The Proto-Olympics: Mongolia’s Weird, Inspiring “Three Games Of Men”

Strange sports are worth celebrating, and not (just) because they’re funny.

PETER PARKS / Getty Images

Strange sports are usually very hard to find these days: the ratings indicate that we, collectively, would rather hear someone talk about the NFL than watch, say, a lumberjacking contest or Australian-rules football. But every four years one particular set of strange sports gets its moment at the Olympics, and over the weekend we’ve already seen numerous fencers and archers and table-tennis champions charm the country, their uncontrived excitement and anonymously-honed excellence breaking through NBC’s primary coverage, which tends to ignore anyone who has not already been in a Gatorade ad. But for those of us who celebrate the marginal competitions of the world, whose very strangeness renders them immune from corporate and bureaucratic defilement, there is a level of weirdness beyond fencing, beyond even lumberjackery: Mongolia’s just-concluded Naadam festival, which makes even the most obscure ESPN2 competitions look about as authentic and spontaneous as a Super Bowl halftime show.

The name Naadam is short for Eriin Gurvan Naadam, which translates to “The Three Games of Men,” and is a sort of miniature — miniature only in that it’s comprised of three events — olympiad. Like the Olympics, Naadam features an elaborate opening ceremony. But while London’s featured the usual derp-o theme songs, this year’s just-concluded Naadam in the Mongolian capital of Ulaanbaatar opened with a (possibly geopolitically significant) two-song set from the Chinese rock band Banana Monkey. An iconic image defines the games, but Naadam’s answer to the Olympic rings are nine totems driven into the earth. They’re called the Nine Yak Tails, and Naadam wrestlers perform an arm-waving eagle dance around the Yak Tails before every bout. You are maybe starting to see how this is different from the Olympics.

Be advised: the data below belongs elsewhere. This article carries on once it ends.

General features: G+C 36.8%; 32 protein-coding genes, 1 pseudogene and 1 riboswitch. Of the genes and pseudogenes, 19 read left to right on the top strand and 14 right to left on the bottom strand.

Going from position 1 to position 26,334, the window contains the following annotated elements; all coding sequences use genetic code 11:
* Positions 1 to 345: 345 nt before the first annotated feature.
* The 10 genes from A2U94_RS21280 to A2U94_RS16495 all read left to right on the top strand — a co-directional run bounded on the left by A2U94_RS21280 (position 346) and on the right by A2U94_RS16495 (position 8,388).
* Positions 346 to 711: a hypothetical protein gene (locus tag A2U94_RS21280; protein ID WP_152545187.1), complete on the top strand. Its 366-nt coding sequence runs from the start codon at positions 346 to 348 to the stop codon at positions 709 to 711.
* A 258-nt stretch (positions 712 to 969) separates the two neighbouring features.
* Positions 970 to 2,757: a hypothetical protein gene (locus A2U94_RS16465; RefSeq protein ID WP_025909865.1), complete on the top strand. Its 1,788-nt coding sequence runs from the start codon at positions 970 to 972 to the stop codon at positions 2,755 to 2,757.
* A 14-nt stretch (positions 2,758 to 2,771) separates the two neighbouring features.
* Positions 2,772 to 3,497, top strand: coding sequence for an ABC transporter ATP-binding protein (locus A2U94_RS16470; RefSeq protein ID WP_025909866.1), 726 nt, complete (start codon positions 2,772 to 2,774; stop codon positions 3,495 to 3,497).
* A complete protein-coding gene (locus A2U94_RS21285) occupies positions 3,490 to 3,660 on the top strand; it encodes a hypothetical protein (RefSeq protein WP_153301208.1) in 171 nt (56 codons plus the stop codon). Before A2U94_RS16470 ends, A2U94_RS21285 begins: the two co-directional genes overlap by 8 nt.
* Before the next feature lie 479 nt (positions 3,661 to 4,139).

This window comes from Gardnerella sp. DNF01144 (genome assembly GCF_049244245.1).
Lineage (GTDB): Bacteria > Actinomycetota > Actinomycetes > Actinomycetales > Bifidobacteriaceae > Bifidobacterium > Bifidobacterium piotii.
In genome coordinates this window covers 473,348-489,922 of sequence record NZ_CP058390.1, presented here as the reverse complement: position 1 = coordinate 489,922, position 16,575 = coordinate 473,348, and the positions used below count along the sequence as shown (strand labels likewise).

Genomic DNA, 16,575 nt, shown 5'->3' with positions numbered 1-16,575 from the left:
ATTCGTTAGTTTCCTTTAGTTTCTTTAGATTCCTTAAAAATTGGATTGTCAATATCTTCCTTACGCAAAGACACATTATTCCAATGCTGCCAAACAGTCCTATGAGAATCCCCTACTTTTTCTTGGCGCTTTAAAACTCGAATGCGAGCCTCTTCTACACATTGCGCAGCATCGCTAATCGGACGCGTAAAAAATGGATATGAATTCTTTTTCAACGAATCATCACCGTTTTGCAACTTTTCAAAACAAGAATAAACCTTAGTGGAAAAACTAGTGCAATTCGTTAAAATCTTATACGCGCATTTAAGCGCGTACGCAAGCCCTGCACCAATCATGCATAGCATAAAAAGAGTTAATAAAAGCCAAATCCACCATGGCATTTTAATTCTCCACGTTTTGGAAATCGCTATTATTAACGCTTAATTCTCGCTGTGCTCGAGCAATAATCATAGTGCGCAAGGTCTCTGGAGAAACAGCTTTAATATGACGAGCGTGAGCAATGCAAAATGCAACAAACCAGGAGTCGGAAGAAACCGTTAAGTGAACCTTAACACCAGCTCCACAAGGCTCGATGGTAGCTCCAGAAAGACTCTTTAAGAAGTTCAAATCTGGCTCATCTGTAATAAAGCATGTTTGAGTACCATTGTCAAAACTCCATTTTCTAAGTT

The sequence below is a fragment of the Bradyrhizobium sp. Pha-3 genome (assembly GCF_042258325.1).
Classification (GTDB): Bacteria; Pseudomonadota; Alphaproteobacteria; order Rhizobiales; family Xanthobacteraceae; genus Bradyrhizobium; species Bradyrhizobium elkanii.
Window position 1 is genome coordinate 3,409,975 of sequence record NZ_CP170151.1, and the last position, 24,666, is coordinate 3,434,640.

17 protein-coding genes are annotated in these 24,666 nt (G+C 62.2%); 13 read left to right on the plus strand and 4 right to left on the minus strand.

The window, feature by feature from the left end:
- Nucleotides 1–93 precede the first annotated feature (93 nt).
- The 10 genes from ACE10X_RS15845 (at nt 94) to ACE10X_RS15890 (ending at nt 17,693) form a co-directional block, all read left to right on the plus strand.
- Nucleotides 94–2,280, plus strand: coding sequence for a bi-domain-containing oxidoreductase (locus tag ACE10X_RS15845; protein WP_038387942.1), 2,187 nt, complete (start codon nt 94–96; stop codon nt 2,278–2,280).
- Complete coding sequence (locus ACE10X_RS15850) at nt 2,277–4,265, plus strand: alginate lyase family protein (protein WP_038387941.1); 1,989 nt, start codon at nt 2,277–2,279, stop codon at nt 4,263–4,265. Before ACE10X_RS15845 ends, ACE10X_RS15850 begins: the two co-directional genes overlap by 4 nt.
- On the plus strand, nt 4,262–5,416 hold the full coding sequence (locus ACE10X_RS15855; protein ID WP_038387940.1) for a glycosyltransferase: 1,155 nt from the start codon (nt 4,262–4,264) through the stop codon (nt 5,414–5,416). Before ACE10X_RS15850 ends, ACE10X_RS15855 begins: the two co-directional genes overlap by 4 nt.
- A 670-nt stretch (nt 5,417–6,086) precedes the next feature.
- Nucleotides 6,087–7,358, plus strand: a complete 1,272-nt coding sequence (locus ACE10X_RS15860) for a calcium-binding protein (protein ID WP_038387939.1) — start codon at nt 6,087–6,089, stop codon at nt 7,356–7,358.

There is an equestrian aspect to Naadam, but Naadam’s involves kids ranging in age from kindergartner to tween tear-assing around the Mongolian steppe on the backs of horses, for 20 kilometers. Archery is a part of Naadam, although Naadam’s archers — men and women alike — don traditional Mongolian garb for the event; that’s about the only difference, really, archery being archery. (Despite the “of Men” in Naadam’s name, women are in fact allowed to compete in both horse racing and archery.) And, most of all, there is wrestling in Naadam. There’s wrestling in London, too, with the difference being that Naadam’s hilariously ponderous wrestling matches are held between men wearing bikini-style underpants, knee-high boots and long-sleeved vestlets that would, in the world of women’s fashion, be called shrugs.

“Matches generally feature a few seconds in which wrestlers circle in a slow-motion scrum, punctuated by endless breaks for conferences with coaches,” the Wall Street Journal’s Ron Gluckman wrote back in 2003. “One semi-final match lasts two hours, with perhaps 10 minutes of activity. ‘A great battle,’ proclaims one excited Mongolian, adding that past matches have lasted four hours.” YouTube confirms all this, while demonstrating that any number of these lengthy, brief-clad grapple-and-strategize sessions are held simultaneously, on an open soccer field. Advance past a given round and you earn the right to a given animal title: falcon, elephant, garuda (a bird-like Hindu deity). There is also a great deal of traditional dancing and singing involved, and that too is unlike anything most Naadam non-attendees have ever seen.